The U.S. life expectancy is dropping and according to a new study, the mortality rate is on the rise. The Centers for Disease Control and Prevention saying a person born last year can only expect to live 78.6 years. That’s a decrease of .1-percent from 2016.
CDC researchers say the opioid epidemic has a lot to do with that, there were more than 70,000 drug overdose deaths last year alone which is a new high.
In Knox County, 293 people fatally overdosed in 2017 and the District Attorney’s Office reporting that number keeps going up year to year. So far in 2018, there have been 265 suspected overdose deaths in our area.
A big way Knoxville Police and law enforcement across the country are fighting the crisis is by carrying naloxone or Narcan. That’s the drug that reverses the effects of an opioid overdose.
“It potentially saves a life and that’s what we need. That’s what we’re here to do. We’re here to save lives, keep the community safe and if that’s what we need to do, if we need to carry naloxone and we have it available to us, we’re going to do that,” said Knoxville Police Chief Eve Thomas.
45 people have received naloxone so far this year between Jan.1 through Nov. 20, according to KPD. That number is actually down compared to the exact same timeframe in 2017, where KPD reported 69 people having received the anti-opioid overdose medication.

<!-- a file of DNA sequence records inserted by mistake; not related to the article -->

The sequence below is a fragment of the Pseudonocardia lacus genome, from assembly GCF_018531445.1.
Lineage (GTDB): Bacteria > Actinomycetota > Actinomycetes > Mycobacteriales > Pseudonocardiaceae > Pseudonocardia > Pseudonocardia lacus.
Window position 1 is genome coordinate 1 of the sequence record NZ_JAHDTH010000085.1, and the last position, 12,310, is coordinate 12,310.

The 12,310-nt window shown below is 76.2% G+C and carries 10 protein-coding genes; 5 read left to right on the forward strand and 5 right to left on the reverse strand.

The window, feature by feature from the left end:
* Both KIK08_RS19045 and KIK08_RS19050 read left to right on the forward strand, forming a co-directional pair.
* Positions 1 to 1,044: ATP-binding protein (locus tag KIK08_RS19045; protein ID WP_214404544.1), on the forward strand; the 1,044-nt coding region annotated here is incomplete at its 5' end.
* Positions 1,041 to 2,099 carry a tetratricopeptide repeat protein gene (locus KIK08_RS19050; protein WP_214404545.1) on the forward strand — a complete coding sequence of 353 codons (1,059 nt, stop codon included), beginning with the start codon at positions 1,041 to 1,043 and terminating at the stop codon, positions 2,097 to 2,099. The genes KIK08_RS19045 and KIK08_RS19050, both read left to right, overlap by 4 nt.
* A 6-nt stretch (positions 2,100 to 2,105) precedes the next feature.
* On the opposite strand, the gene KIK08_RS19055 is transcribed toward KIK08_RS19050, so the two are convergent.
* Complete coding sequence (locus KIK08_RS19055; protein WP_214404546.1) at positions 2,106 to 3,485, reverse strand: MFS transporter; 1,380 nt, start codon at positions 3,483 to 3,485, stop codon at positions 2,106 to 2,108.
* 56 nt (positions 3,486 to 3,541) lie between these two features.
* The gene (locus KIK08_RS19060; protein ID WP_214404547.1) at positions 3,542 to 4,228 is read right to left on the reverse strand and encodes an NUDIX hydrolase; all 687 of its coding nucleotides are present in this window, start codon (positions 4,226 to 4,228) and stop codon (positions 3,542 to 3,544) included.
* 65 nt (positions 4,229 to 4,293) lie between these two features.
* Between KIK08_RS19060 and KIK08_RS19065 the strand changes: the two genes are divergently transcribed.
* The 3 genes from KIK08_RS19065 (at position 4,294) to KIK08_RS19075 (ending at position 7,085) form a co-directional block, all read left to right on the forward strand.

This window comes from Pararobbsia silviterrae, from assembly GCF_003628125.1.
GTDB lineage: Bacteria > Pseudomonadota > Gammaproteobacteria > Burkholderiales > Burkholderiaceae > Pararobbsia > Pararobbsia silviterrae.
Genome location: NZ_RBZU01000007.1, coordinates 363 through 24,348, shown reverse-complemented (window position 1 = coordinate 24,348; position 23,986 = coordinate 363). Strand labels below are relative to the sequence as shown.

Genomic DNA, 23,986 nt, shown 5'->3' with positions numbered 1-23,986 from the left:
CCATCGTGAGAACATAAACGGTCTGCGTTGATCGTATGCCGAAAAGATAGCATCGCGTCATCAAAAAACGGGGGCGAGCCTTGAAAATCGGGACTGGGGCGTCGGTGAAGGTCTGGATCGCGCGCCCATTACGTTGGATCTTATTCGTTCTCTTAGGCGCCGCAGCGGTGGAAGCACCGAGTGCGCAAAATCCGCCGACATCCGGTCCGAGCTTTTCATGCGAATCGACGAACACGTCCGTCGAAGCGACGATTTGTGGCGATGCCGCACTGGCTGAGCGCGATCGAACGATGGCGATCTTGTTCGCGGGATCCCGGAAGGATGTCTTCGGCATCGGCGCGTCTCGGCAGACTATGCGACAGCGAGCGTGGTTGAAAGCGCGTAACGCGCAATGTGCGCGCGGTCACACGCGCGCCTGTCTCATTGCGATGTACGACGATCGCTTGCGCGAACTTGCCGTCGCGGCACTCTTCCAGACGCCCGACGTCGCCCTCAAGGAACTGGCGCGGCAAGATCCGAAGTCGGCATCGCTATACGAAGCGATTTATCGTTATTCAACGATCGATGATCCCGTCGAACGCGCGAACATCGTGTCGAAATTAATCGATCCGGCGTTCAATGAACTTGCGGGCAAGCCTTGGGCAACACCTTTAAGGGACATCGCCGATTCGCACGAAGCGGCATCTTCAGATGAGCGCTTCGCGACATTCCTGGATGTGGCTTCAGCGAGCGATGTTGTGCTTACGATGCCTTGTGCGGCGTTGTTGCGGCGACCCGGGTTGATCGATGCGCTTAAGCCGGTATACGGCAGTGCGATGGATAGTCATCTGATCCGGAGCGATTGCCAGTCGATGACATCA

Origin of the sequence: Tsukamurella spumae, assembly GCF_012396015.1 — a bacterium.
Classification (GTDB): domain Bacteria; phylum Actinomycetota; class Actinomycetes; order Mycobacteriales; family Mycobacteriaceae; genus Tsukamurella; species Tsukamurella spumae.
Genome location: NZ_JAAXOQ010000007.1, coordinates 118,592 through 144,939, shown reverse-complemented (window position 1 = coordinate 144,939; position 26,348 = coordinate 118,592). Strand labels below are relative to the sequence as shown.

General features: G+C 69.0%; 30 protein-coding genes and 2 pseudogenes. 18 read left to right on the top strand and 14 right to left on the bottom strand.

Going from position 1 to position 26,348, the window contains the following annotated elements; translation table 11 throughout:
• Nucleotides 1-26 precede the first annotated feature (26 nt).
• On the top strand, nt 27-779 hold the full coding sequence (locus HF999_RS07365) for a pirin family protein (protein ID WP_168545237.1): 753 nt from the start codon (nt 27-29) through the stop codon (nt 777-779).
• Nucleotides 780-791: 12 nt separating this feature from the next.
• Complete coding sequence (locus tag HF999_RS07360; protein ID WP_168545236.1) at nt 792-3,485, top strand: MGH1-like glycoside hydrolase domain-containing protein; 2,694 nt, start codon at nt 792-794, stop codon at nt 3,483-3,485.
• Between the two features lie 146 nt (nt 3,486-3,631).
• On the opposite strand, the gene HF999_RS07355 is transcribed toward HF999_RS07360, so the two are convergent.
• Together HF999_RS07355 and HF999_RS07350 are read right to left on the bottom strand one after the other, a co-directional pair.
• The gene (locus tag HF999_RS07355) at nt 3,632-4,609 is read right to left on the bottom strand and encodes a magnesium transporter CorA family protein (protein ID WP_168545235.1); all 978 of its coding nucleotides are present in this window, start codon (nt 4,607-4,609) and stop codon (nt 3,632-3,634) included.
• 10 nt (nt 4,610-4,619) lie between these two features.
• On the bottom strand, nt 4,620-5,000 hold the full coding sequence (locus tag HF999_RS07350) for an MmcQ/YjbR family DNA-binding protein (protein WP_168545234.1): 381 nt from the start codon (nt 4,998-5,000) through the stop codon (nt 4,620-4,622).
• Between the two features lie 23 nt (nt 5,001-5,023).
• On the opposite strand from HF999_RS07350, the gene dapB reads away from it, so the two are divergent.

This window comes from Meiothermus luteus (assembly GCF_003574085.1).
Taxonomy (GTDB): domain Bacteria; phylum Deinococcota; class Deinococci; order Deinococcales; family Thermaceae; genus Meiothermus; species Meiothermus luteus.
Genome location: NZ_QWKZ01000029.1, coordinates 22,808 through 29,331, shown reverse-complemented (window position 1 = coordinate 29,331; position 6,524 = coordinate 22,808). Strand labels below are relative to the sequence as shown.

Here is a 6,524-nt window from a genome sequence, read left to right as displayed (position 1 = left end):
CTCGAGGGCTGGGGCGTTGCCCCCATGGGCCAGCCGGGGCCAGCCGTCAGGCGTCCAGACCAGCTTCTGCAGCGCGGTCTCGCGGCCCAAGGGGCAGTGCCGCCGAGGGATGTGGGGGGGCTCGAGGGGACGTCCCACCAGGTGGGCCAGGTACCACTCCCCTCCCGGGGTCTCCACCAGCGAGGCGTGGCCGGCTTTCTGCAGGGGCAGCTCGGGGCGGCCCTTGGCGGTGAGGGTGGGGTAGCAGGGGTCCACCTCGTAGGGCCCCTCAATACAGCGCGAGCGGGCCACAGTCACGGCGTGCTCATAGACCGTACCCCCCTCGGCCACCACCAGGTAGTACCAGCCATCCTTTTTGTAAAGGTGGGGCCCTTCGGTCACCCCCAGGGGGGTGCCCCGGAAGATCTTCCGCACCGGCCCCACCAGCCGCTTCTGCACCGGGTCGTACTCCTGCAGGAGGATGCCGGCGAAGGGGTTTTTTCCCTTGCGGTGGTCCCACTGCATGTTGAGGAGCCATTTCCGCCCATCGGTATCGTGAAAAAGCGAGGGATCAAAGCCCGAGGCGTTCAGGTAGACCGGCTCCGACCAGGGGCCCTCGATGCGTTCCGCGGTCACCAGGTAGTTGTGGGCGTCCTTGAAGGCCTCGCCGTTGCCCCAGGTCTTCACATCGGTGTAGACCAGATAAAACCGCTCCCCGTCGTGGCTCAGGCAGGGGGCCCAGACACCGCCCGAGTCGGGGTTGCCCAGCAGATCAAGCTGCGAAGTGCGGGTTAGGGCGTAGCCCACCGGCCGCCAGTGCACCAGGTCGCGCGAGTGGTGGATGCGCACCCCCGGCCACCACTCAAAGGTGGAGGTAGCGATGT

The Metro Drug Coalition also recently shared that 1,200 people received naloxone in Knox County in 2017.
WATE 6 On Your Side sat down with a Knoxville woman with a substance use disorder who says naloxone and Narcan not only save lives, they can change one.
Jessica Stanley often looks at a side-by-side picture of herself – one is her jail mug shot.
“I was probably at the darkest place in my addiction and this was actually the day before I had gotten administered Narcan,” she said.
That picture is hard to look at, but Stanley says it’s a form of motivation because the other picture marks her one-year anniversary in sobriety.
Today, this young mom is two-and-a-half years into her recovery journey. Stanley says she started using at 13 years old and a few months before entering treatment, she received a dose of naloxone.
“I actually had overdosed that morning but I was still functioning. I got in my vehicle and I realized something was going on with me. I thought I was about to die and so I pulled over at a gas station. I fell asleep with my foot on the brake and the other on the gas. I woke up to someone administering Narcan and getting pulled out of my vehicle.”
Throughout Stanley’s addiction, she says she received three doses of this life-saving antidote.
“I got to the point where I was suicidal and I really just had like a spiritual awakening and wanted to change my life for myself and my child,” she added.
Today, Stanley says she’s trained and carries a naloxone kit in her car just in case she encounters someone overdosing.
“If they end up turning their life around, I feel like every dose administered is worth it,” she says.
Stanley now works at Cornerstone of Recovery and hopes all of us realize the power and value of naloxone, “My life used to be very very black and dark. I don’t think there was even a shade of gray spot for me. I was always just hiding emotions and today I would describe it in so many beautiful colors.”